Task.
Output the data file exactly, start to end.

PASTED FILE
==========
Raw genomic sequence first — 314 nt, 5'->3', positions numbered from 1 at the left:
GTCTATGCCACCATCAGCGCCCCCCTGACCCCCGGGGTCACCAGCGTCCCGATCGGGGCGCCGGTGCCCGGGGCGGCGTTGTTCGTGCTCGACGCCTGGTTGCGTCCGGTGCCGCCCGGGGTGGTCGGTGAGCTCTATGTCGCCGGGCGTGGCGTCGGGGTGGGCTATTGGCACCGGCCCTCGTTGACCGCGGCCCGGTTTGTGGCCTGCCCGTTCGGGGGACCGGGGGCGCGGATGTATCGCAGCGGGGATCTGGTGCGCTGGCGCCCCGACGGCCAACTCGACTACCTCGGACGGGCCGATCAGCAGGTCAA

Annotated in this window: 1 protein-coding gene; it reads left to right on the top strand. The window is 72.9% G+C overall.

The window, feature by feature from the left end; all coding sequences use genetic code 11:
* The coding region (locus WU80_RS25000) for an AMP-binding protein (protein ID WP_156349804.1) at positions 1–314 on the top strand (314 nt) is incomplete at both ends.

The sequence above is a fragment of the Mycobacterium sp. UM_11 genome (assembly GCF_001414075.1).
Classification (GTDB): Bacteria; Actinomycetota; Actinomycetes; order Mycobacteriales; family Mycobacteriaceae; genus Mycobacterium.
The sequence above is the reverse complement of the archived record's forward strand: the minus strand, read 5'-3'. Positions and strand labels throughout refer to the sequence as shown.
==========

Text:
Raw genomic sequence first — 314 nt, 5'->3', positions numbered from 1 at the left:
GTCTATGCCACCATCAGCGCCCCCCTGACCCCCGGGGTCACCAGCGTCCCGATCGGGGCGCCGGTGCCCGGGGCGGCGTTGTTCGTGCTCGACGCCTGGTTGCGTCCGGTGCCGCCCGGGGTGGTCGGTGAGCTCTATGTCGCCGGGCGTGGCGTCGGGGTGGGCTATTGGCACCGGCCCTCGTTGACCGCGGCCCGGTTTGTGGCCTGCCCGTTCGGGGGACCGGGGGCGCGGATGTATCGCAGCGGGGATCTGGTGCGCTGGCGCCCCGACGGCCAACTCGACTACCTCGGACGGGCCGATCAGCAGGTCAA

Annotated in this window: 1 protein-coding gene; it reads left to right on the top strand. The window is 72.9% G+C overall.

The window, feature by feature from the left end; all coding sequences use genetic code 11:
* The coding region (locus WU80_RS25000) for an AMP-binding protein (protein ID WP_156349804.1) at positions 1–314 on the top strand (314 nt) is incomplete at both ends.

The sequence above is a fragment of the Mycobacterium sp. UM_11 genome (assembly GCF_001414075.1).
Classification (GTDB): Bacteria; Actinomycetota; Actinomycetes; order Mycobacteriales; family Mycobacteriaceae; genus Mycobacterium.
The sequence above is the reverse complement of the archived record's forward strand: the minus strand, read 5'-3'. Positions and strand labels throughout refer to the sequence as shown.